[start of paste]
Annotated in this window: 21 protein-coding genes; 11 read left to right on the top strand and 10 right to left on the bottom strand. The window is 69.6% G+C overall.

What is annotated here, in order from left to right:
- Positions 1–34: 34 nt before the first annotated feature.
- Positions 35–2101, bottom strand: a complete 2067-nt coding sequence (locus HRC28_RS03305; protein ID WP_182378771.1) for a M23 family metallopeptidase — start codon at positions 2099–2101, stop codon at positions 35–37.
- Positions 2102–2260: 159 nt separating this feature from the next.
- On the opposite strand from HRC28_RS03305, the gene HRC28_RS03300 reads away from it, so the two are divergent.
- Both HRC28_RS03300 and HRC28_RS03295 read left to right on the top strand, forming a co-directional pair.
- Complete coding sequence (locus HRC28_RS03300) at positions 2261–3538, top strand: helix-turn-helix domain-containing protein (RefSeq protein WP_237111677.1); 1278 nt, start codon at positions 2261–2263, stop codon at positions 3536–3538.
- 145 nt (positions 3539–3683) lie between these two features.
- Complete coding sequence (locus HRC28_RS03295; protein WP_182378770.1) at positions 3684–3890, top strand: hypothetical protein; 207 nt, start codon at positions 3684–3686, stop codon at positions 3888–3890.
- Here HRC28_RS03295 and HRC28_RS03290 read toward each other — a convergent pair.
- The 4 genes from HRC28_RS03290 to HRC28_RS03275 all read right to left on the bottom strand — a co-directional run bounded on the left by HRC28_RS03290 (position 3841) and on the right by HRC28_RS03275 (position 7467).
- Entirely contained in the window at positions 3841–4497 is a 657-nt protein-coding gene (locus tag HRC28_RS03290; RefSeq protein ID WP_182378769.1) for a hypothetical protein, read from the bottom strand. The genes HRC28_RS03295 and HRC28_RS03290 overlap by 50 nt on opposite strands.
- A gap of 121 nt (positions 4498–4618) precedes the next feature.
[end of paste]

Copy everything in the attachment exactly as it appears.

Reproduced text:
Annotated in this window: 21 protein-coding genes; 11 read left to right on the top strand and 10 right to left on the bottom strand. The window is 69.6% G+C overall.

What is annotated here, in order from left to right:
- Positions 1–34: 34 nt before the first annotated feature.
- Positions 35–2101, bottom strand: a complete 2067-nt coding sequence (locus HRC28_RS03305; protein ID WP_182378771.1) for a M23 family metallopeptidase — start codon at positions 2099–2101, stop codon at positions 35–37.
- Positions 2102–2260: 159 nt separating this feature from the next.
- On the opposite strand from HRC28_RS03305, the gene HRC28_RS03300 reads away from it, so the two are divergent.
- Both HRC28_RS03300 and HRC28_RS03295 read left to right on the top strand, forming a co-directional pair.
- Complete coding sequence (locus HRC28_RS03300) at positions 2261–3538, top strand: helix-turn-helix domain-containing protein (RefSeq protein WP_237111677.1); 1278 nt, start codon at positions 2261–2263, stop codon at positions 3536–3538.
- 145 nt (positions 3539–3683) lie between these two features.
- Complete coding sequence (locus HRC28_RS03295; protein WP_182378770.1) at positions 3684–3890, top strand: hypothetical protein; 207 nt, start codon at positions 3684–3686, stop codon at positions 3888–3890.
- Here HRC28_RS03295 and HRC28_RS03290 read toward each other — a convergent pair.
- The 4 genes from HRC28_RS03290 to HRC28_RS03275 all read right to left on the bottom strand — a co-directional run bounded on the left by HRC28_RS03290 (position 3841) and on the right by HRC28_RS03275 (position 7467).
- Entirely contained in the window at positions 3841–4497 is a 657-nt protein-coding gene (locus tag HRC28_RS03290; RefSeq protein ID WP_182378769.1) for a hypothetical protein, read from the bottom strand. The genes HRC28_RS03295 and HRC28_RS03290 overlap by 50 nt on opposite strands.
- A gap of 121 nt (positions 4498–4618) precedes the next feature.